Debt collector "mini-Miranda": Whenever a debt collector communicates with you, regardless of the method, they must disclose upfront that they are a debt collector. This means they can't conceal or lie about their identity when they get you on the phone.
Debt collectors must also disclose that they are trying to collect a debt and that any information they obtain from you may be used for the purpose of assisting them to collect a debt from you. This is commonly referred to as the mini-Miranda disclosure due the fact that it's similar in nature to the Miranda warning that's recited by U.S. law enforcement when an arrest is made.
Credit reporting agency communication: Debt collectors are allowed to report accurate information about your collection account to the credit reporting agencies (Experian, TransUnion and Equifax). Additionally, debt collectors have the legal right to access your credit reports to assist them with the "collection of a consumer's account"—something that's formally referred to as a "Permissible Purpose" in the FCRA.
Debt Collection Practices Prohibited by FDCPA
In general, the FDCPA prevents debt collectors from engaging in abusive or harassing behaviors. And while the act does not clearly define what is considered "abusive or harassing," there are many actions that could be considered a violation. Some of these prohibited practices include:
- Calling the debtor repeatedly to harass them, or calling any time outside of the aforementioned 8 a.m. to 9 p.m. time limit.
- Threatening to sue the debtor, unless the debt collector actually intends to do so.
- Threatening violence or physical harm against the debtor.
- Communicating with the debtor if the debt collector knows an attorney is representing the debtor as it relates to their debt.
- Using obscene language with the debtor.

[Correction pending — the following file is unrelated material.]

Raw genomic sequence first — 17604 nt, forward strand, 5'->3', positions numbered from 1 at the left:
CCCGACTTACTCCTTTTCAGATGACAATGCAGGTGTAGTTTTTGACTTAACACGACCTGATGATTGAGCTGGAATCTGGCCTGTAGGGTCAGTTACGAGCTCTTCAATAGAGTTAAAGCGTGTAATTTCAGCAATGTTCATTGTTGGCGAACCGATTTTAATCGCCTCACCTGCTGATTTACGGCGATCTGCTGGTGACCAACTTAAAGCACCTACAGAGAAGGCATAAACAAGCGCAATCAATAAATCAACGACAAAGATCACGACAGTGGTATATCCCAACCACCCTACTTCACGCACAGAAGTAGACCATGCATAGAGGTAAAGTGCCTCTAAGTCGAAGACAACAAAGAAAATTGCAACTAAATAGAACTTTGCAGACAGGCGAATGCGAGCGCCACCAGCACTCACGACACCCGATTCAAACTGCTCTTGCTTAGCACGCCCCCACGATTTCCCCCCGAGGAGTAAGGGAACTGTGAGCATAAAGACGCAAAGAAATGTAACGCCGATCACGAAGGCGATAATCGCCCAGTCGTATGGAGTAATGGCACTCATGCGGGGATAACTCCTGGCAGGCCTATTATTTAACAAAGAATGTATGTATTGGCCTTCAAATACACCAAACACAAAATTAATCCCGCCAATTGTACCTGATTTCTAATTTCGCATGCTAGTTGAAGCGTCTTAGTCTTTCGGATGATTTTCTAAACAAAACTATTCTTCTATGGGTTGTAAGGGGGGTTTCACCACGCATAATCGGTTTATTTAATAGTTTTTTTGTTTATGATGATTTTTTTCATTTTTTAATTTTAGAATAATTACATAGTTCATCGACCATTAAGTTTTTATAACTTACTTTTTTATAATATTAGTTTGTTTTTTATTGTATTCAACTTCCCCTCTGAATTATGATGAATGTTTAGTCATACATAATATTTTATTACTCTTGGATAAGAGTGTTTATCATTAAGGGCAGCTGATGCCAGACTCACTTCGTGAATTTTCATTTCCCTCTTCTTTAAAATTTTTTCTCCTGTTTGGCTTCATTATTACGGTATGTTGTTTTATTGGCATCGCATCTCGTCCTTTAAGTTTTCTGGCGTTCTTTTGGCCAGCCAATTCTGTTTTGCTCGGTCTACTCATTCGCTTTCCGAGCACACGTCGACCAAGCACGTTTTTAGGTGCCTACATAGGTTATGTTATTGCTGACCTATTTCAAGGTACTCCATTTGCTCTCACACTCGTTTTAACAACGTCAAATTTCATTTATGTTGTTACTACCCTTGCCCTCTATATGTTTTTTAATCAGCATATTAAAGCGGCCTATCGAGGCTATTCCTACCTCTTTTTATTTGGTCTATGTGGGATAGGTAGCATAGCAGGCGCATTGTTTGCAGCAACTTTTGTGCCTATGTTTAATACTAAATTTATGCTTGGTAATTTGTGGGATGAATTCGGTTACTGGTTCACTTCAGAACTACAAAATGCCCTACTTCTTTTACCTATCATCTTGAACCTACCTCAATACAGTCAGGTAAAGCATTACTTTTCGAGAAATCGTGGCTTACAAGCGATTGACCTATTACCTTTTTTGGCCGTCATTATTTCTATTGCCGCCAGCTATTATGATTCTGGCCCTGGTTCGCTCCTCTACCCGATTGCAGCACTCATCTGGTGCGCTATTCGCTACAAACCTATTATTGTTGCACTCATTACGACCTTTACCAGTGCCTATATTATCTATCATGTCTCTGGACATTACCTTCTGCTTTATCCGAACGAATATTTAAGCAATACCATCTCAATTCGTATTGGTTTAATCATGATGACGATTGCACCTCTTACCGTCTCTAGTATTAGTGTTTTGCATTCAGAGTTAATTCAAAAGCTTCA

- Publishing your information as part of any list of consumers who, allegedly, refuse to pay their bills.
- Misrepresenting their identity when they call you.
- Making any threat of action that cannot be legally taken, such as suing to collect debts for which the statute of limitations has expired.
- Depositing a post-dated check, sent by the debtor, earlier than the date on the check.
- Adding interest or fees to the amount collected, unless it's allowed contractually or by law.
What Is Your Legal Recourse Under FDCPA?
If you believe your rights have been violated and you've been subjected to abusive or illegal debt collection practices, you may be able to take legal action.
Generally, you will have one year from the date of the alleged violation to file a lawsuit against a debt collector. After one year, the statute of limitations expire. You can either file the lawsuit on your own, or hire an attorney to file on your behalf.
You can recover up to $1,000 of "statutory" damages, which is the limit set by the FDCPA. Actual damages you may have suffered have to be proven at trial. Because the FDCPA is what's formally referred to as a "fee-shifting statute," you may be able to cover your attorney's fees if you win at trial.
You can also report what you believe is an FDCPA violation to the Consumer Financial Protection Bureau using their online complaint form. You'll be able to identify the exact alleged violation from their list of options.
Check Your Credit Reports for Collection Accounts
If you have received calls or letters from debt collectors, you may want to check your credit reports to ensure the debt is being reported correctly. You can normally check your credit reports for free once every 12 months from each of the national consumer credit reporting companies. However, you can now check your credit reports for free every week through April 2021 using the same website you would normally use to check your free annual credit reports, AnnualCreditReport.com. You can also use Experian's free credit monitoring service to keep an eye on your Experian credit report and FICO® Score☉ , and get alerts about inquiries and other changes to your credit report.